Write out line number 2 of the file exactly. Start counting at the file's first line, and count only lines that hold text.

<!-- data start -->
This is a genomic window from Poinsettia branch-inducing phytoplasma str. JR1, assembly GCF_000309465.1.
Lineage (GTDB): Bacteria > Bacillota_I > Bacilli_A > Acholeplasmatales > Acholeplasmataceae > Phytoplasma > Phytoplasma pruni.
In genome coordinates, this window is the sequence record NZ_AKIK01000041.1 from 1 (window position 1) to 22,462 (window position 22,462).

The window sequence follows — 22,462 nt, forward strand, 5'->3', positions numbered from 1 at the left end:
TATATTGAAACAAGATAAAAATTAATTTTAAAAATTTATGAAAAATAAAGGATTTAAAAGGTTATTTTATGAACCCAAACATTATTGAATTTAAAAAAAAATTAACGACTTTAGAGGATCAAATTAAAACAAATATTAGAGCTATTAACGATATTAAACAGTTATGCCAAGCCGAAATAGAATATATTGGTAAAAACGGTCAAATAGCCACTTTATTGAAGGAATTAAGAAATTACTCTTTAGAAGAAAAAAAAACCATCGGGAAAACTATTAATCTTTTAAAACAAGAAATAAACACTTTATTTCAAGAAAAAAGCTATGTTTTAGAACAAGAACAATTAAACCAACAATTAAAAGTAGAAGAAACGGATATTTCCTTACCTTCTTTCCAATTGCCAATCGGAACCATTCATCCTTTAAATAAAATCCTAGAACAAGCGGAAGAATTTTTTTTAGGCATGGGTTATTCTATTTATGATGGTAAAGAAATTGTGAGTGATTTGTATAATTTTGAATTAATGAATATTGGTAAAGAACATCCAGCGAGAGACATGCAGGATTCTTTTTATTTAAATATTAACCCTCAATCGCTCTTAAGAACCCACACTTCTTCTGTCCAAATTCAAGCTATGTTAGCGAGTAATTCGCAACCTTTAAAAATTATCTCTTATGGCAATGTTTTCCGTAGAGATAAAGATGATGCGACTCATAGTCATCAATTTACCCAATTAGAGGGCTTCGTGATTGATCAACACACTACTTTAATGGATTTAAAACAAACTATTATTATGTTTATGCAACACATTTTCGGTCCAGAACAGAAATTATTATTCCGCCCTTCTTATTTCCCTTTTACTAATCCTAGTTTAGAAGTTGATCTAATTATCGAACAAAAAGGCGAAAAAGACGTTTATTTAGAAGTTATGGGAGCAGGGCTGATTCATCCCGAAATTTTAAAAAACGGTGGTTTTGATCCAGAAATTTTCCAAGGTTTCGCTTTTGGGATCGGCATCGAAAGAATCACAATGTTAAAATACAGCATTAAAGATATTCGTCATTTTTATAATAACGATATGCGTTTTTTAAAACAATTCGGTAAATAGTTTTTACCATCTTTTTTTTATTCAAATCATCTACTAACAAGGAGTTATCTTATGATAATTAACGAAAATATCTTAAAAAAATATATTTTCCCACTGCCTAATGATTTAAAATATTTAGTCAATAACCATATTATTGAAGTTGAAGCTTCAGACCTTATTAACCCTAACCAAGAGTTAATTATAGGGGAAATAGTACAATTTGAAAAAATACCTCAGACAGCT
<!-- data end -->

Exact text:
Lineage (GTDB): Bacteria > Bacillota_I > Bacilli_A > Acholeplasmatales > Acholeplasmataceae > Phytoplasma > Phytoplasma pruni.